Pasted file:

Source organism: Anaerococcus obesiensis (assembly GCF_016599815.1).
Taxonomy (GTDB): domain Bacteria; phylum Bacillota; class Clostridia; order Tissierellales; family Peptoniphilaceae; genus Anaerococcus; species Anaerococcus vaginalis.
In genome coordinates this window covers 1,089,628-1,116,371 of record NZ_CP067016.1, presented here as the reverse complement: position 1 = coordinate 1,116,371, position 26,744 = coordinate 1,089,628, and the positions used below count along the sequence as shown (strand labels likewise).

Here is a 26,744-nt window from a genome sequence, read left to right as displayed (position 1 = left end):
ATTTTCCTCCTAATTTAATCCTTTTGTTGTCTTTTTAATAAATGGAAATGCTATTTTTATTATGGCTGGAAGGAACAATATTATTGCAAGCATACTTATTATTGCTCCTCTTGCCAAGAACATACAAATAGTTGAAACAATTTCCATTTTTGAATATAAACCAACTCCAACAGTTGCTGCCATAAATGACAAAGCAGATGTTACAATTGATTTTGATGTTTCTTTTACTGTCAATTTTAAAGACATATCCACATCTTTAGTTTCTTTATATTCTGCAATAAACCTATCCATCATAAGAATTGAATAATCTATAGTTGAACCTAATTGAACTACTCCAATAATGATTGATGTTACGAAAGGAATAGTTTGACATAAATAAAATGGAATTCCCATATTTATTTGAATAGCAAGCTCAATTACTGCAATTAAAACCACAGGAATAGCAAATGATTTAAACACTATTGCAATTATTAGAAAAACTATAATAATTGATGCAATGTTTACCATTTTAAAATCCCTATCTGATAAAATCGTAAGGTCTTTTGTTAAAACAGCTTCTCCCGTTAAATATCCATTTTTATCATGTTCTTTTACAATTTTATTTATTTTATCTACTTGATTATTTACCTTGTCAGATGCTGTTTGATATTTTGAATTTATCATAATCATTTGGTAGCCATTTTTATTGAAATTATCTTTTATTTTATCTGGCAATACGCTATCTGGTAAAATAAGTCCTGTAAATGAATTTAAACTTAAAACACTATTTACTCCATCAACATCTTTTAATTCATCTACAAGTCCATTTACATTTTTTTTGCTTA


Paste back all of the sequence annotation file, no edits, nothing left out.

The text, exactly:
Source organism: Anaerococcus obesiensis (assembly GCF_016599815.1).
Taxonomy (GTDB): domain Bacteria; phylum Bacillota; class Clostridia; order Tissierellales; family Peptoniphilaceae; genus Anaerococcus; species Anaerococcus vaginalis.
In genome coordinates this window covers 1,089,628-1,116,371 of record NZ_CP067016.1, presented here as the reverse complement: position 1 = coordinate 1,116,371, position 26,744 = coordinate 1,089,628, and the positions used below count along the sequence as shown (strand labels likewise).

Here is a 26,744-nt window from a genome sequence, read left to right as displayed (position 1 = left end):
ATTTTCCTCCTAATTTAATCCTTTTGTTGTCTTTTTAATAAATGGAAATGCTATTTTTATTATGGCTGGAAGGAACAATATTATTGCAAGCATACTTATTATTGCTCCTCTTGCCAAGAACATACAAATAGTTGAAACAATTTCCATTTTTGAATATAAACCAACTCCAACAGTTGCTGCCATAAATGACAAAGCAGATGTTACAATTGATTTTGATGTTTCTTTTACTGTCAATTTTAAAGACATATCCACATCTTTAGTTTCTTTATATTCTGCAATAAACCTATCCATCATAAGAATTGAATAATCTATAGTTGAACCTAATTGAACTACTCCAATAATGATTGATGTTACGAAAGGAATAGTTTGACATAAATAAAATGGAATTCCCATATTTATTTGAATAGCAAGCTCAATTACTGCAATTAAAACCACAGGAATAGCAAATGATTTAAACACTATTGCAATTATTAGAAAAACTATAATAATTGATGCAATGTTTACCATTTTAAAATCCCTATCTGATAAAATCGTAAGGTCTTTTGTTAAAACAGCTTCTCCCGTTAAATATCCATTTTTATCATGTTCTTTTACAATTTTATTTATTTTATCTACTTGATTATTTACCTTGTCAGATGCTGTTTGATATTTTGAATTTATCATAATCATTTGGTAGCCATTTTTATTGAAATTATCTTTTATTTTATCTGGCAATACGCTATCTGGTAAAATAAGTCCTGTAAATGAATTTAAACTTAAAACACTATTTACTCCATCAACATCTTTTAATTCATCTACAAGTCCATTTACATTTTTTTTGCTTA